Several car manufacturers have been living by the maxim “bigger is better” when replacing their European B-segment superminis. But instead of following the trend and making the new Mazda 2 larger than the outgoing model, the Japanese company has gone the other way. Not only is it 1.6 inches shorter, it’s also 221 pounds lighter, and that’s contributed to better fuel economy of up to 15 percent over its predecessor.
The 2 is a massively important vehicle and not just for Mazda. It’s the first new model to be built on Ford’s global small-car platform. This will also form the basis of all the blue oval’s next generation of B-cars, including the popular Ford Fiesta in
The Mazda 2 is currently only available in five-door guise, though a three-door will be launched next year. There’s a choice of three four-cylinder gasoline engines; a 1.3-liter with either 75 or 86 hp, and a 1.5 with 103 hp. A 1.4-liter diesel will arrive before the end of the year, but this will only account for about ten percent of sales, Mazda expects.
We drove the more powerful 1.3 and the 1.5. Both have plenty of character, though the latter is the pick of the pair. While the 1.3 is fine for urban driving, when you get it out on the open road it lacks the performance of its big brother. You need to work it hard to get any sort of speed, and even then it runs out of steam and gets noisy as you head up the rev range.
By contrast, the 1.5 emits a sportier engine note and is much better at tackling faster roads. The ride is a little on the firm side, but it’s not unpleasant or unduly stiff. Body roll is well controlled through the corners and the steering is accurate and predictable. Fuel economy on the 1.5 is 47.9 mpg in the Euro cycle.
Another strong element of the Mazda is its interior. The smart black cabin features a simple, modern dashboard with some nice touches like the round audio display. Mazda designers say they have tried to meet customer demands for practical storage areas, and to a degree that’s true. One clever element is the glovebox, which folds into the dash in the traditional way, but also has an additional open section. Mazda is describing it as an open magazine rack, which could be used to store something like a small road atlas. However, more could have been done with the area between the seats, and in the space created by mounting the gearshift off the car’s floor and midway up the dash.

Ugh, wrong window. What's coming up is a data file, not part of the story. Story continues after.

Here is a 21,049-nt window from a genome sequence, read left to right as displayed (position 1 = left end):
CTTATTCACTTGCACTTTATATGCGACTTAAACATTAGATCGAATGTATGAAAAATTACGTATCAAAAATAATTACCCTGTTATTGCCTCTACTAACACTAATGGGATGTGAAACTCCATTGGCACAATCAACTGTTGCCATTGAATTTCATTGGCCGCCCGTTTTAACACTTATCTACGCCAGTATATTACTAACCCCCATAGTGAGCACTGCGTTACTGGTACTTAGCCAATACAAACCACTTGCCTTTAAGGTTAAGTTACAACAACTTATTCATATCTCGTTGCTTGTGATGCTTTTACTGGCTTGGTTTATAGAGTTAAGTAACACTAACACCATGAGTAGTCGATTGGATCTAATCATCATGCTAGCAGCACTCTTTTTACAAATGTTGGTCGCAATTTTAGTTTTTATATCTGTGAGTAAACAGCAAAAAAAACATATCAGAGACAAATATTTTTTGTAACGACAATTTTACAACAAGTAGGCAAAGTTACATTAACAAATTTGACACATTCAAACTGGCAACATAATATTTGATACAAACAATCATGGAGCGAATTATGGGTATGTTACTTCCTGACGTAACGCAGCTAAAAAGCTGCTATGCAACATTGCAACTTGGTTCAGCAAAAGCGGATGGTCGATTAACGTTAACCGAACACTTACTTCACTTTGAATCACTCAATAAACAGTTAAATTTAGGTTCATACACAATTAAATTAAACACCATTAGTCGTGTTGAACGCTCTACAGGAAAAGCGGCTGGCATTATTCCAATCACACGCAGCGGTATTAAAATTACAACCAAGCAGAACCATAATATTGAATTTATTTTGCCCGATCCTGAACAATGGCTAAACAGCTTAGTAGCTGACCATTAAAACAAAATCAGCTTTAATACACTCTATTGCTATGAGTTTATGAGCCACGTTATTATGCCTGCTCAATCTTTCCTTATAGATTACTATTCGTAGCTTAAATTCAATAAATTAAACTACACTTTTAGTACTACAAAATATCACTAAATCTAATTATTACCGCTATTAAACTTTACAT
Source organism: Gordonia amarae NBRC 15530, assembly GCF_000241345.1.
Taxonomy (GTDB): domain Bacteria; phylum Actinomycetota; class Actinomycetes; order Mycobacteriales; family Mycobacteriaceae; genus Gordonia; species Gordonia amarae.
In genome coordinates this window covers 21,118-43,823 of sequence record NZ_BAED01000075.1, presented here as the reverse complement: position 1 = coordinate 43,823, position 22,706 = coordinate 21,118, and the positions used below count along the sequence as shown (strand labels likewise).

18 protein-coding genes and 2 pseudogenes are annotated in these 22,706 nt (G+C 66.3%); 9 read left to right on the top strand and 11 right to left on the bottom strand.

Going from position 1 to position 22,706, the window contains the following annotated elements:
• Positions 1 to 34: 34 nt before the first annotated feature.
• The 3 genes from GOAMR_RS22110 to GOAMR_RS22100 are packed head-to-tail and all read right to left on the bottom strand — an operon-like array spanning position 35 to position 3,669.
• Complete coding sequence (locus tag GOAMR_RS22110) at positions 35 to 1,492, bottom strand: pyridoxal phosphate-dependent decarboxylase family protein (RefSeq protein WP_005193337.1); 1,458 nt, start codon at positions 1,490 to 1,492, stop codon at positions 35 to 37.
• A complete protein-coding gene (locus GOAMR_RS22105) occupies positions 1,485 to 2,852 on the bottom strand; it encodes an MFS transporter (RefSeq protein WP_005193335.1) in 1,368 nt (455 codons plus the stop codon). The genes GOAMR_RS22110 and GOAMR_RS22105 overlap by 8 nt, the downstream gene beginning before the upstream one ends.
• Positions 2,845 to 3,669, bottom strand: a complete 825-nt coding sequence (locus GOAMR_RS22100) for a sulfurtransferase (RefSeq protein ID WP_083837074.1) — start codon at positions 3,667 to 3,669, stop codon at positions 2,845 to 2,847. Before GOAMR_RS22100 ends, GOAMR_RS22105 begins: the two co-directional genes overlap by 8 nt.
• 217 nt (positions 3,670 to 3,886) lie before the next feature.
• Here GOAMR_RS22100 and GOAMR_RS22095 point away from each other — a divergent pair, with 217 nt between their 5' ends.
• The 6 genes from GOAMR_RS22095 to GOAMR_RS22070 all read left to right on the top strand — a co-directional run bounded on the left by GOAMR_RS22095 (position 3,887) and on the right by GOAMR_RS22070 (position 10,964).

This being a supermini, room in the rear isn’t massive. It’s great for kids, but adults will not want to spend too much time in there. Storage space in the hatch isn’t a strong point either. There’s 8.8 cubic feet of space, which is comparable with class rivals, and it increases to 27.8 cubes with the 60/40-split rear bench seat folded flat.
Standard equipment on the 2 will vary across the markets, but all cars come with anti-lock brakes, twin front airbags, remote central locking, power front windows, driver’s seat height adjustment, and an auxiliary port for the audio system. Other available features include cruise control, manual or automatic air conditioning, front fog lights, heated front seats, and a keyless entry/go system.
Mazda has resisted the temptation to supersize the 2 and it’s all the better for it. It’s a proper supermini, a car for singles or couples or a second vehicle for a family with children, and there’s a simplicity and honesty to it which will appeal to buyers.
Base price (
Engine: 1.3-liter four, 75 or 86 hp; 1.5-liter four, 103 hp
Drivetrain: Five-speed manual, front-wheel drive
Length x width x height: 157.0 x 66.5 x 57.8 in
Wheelbase: 98.0 in
Curb weight: 2116 lb
Fuel economy: 47.9 mpg (1.5-liter, Euro cycle)
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